The Shakespeare Conference: SHK 9.0234 Tuesday, 17 March 1998.
From: Lee Gibson <
Date: Saturday, 14 Mar 1998 15:38:52 -0600 (CST)
Subject: Philosophical Phonies on the Left Bank
A forward of interest for the ongoing "postmodernism" debates.
( from _World_Press_Review_ January 1998, p. 17 )
Furor on the Left Bank: Philosophical Phonies?
Only in France do postmodern structuralists and relativist
post-structural modernists become television stars. Only in Paris can
people seriously state their profession as thinker. And only on the
Left Bank could a slim but plain-speaking volume written by two foreign
scientists cause such an uproar.
American Alan Sokal and Belgian Jean Bricmont have dared to say what no
one else would: Modern French philosophy is a load of tosh. "Our aim
is to say that the emperor has no clothes," the pair write in the
introduction to _Les_Impostures_Intellectuelles_ (Intellectual
Imposters, available in French only, published by Editions Odile
Jacob). Even before publication, the book was a topic of furious-and
unfathomable-debate in Latin Quarter cafes. "We want to 'deconstruct'
the reputation that these texts have of being difficult because they are
deep," write Sokal and Bricmont. "If they seem incomprehensible, it is
for the very good reason that they have nothing to say."
The authors-a physics professor at New York University and a theoretical
physicist from the University of Louvain in Belgium- slaughter the
sacred cows of contemporary French thought one by one, from the
psychoanalyst Jacques Lacan and the semiotician Julia Kristeva to Bruno
Latour, the scientific sociologist, and prominent left-wing philosopher
"They talk abundantly of scientific theories of which they have, at
best, a very vague understanding. They display a superficial erudition
by throwing words at the reader in a context where they have no
relevance. They demonstrate a veritable intoxication with words,
combined with a superb indifference to their meaning," Sokal and
Quoting extensively from some of France's greatest minds, Sokal and
Bricmont set about systematically demolishing their writings as
deliberately obscure, excessively convoluted, pseudo-scientific
Jacques Lacan, one of the best-known psychoanalysts of the century, is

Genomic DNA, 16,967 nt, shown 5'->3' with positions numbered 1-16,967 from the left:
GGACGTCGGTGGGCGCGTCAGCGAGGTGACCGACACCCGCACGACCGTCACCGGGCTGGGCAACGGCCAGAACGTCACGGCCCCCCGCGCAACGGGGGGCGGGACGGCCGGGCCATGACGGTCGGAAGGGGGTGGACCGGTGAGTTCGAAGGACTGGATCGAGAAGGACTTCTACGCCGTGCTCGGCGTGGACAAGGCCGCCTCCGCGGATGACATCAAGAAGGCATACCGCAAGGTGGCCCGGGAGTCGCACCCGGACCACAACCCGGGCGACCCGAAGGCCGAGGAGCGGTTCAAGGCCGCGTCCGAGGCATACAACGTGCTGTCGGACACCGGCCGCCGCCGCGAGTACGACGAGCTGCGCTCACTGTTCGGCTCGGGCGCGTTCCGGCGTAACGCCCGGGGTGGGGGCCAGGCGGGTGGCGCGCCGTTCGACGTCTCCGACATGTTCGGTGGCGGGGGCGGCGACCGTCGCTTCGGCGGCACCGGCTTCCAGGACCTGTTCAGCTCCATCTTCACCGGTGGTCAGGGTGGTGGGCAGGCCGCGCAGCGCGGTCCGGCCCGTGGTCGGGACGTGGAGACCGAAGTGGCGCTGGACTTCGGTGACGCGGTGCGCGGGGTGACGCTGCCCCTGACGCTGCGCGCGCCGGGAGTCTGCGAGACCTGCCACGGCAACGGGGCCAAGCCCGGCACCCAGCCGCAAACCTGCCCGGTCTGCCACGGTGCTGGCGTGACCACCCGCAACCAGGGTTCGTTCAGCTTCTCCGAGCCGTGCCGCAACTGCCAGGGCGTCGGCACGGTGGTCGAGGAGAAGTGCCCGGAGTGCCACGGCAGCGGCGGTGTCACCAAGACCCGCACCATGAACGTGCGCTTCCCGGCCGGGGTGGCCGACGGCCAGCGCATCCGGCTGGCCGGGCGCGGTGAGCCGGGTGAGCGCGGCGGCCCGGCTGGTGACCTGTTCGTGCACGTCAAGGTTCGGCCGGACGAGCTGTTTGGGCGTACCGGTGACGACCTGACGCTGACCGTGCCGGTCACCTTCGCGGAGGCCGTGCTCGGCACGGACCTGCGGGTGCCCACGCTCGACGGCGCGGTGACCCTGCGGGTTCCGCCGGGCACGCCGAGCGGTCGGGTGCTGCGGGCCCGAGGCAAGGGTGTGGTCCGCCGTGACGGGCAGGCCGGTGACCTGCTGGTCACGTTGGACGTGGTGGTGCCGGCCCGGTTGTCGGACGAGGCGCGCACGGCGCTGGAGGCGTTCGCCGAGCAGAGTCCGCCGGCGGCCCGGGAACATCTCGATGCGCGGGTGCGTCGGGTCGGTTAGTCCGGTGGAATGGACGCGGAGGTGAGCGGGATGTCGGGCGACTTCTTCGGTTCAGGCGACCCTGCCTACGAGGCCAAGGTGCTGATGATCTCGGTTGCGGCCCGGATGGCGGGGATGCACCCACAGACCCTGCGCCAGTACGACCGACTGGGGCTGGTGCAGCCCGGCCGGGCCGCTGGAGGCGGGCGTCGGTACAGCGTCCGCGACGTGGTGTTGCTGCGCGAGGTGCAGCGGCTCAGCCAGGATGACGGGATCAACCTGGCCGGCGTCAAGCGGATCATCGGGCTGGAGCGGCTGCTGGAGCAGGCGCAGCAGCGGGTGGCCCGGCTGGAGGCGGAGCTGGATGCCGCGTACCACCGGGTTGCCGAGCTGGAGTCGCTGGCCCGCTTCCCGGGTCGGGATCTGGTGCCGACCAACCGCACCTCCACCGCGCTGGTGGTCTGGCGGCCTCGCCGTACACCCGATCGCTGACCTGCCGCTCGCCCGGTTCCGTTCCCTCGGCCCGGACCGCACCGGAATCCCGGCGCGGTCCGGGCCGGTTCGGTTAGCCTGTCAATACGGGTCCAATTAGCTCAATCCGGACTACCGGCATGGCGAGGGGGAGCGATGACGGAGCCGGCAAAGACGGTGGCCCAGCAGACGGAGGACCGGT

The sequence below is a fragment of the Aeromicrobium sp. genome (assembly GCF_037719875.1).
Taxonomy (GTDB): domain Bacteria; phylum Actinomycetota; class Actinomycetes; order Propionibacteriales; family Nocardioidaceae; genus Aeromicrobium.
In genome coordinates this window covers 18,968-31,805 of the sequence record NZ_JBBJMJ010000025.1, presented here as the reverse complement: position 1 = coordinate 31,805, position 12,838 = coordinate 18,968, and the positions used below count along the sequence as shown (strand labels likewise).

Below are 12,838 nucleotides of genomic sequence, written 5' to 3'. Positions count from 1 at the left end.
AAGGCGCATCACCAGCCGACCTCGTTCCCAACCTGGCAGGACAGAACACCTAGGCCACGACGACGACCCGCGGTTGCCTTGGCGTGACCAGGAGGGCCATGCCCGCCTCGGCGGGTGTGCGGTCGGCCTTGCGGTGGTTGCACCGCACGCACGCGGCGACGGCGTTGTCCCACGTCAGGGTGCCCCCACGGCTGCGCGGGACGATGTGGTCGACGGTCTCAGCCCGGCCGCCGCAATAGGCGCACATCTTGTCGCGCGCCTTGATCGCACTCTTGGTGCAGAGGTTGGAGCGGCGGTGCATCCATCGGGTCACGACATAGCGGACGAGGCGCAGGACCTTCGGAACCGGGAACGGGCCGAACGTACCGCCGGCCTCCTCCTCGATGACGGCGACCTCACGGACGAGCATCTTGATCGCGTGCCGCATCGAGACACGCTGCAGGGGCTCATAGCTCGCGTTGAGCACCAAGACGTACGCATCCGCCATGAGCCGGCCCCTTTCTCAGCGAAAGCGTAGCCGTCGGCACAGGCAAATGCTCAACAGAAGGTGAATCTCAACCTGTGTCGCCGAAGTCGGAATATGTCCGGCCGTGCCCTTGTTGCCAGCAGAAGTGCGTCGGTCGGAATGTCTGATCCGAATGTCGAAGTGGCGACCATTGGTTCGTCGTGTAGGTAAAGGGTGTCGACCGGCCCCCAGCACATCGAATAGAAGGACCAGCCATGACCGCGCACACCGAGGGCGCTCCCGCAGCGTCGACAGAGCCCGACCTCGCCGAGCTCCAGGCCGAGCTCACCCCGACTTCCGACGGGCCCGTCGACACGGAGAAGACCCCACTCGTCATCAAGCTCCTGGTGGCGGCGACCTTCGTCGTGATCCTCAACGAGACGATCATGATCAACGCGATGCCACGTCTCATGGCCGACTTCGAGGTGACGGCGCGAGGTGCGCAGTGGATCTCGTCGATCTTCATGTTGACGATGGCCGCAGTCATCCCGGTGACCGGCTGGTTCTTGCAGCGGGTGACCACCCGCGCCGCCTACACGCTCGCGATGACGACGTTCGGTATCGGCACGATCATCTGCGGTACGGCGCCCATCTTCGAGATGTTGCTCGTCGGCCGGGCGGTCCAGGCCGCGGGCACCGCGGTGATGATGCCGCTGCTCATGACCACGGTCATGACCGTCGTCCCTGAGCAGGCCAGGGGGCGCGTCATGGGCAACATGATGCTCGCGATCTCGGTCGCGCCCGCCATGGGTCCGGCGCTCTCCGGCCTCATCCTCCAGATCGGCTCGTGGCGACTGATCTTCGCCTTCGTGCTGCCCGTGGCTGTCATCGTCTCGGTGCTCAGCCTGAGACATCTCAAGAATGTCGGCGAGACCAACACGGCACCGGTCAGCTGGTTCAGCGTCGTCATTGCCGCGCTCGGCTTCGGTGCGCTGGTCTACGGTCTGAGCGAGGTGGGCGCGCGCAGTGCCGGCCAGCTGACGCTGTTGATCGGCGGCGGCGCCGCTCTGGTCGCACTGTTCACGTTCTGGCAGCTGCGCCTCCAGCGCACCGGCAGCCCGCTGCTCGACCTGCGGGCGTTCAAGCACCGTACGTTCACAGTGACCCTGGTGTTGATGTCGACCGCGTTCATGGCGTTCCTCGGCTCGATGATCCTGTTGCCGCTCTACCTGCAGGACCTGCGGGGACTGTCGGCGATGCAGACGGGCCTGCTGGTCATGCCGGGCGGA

criticized for "arbitrarily mixing key words of mathematical theory
without in the least caring about their meaning." The authors take
particular exception to one of Lacan's lesser-known theories, in which
he argues that "the erect male organ, not as itself, not even as image,
but as the missing piece of the desired image, is thus equal to the
square root of -1 of the highest produced meaning."
In attempting to construct a mathematical formula for poetic language,
Kristeva, too is guilty of "trying to impress the reader with scientific
words that she manifestly does not understand."
The works of Gilles Deleuze, a leading contemporary French philsopher
who died recently, are "principally characterized by their lack of
clarity ... stuffed with very technical terms used out of context and
with no apparent logic."
And of Jean Baudrillard, an influential sociologist and regular
columnist for [the leftist daily] _Liberation_, the authors conclude:
"In the final analysis, one could ask what would actually remain of
Baudrillard's thoughts if one removed the verbose veneer that cloaks
Unsurprisingly, the unprecedented attack has inflamed the Left Bank,
home to the cream of France's intellectuals since the days of Jean-Paul
Sartre and Simone de Beauvoir, and prompted outrage in the press. "This
is war," the daily [conservative] newspaper _Le_Figaro_ proclaimed,
while the cover of the [leftist] weekly _Le_Nouvel_Observateur_
demanded: "Are our philosophers imposters?"
Stung, thinkers have hastened to respond: "What's the point of such a
polemic, so far removed from present-day preoccupations?" asked
Kristeva. "It's an anti-French intellectual escapade." Writer Roger-Pol
Droit saw the broadside as part of a sinister new vogue for "scientific,
as opposed to political, correctness."
It is clear the philosophers have been shaken. In the words of another
of the book's targets, the psychoanalyst Felix Guattari:
"Existence, as a process of de-territorialization, is a specific
inter-mechanic operation that superimposes itself in the promotion of
singularized existential intensities. It is barely livable."
- Jon Henley, "The Guardian" (liberal) London, Oct 1, 1997
Department of English
Southern Methodist University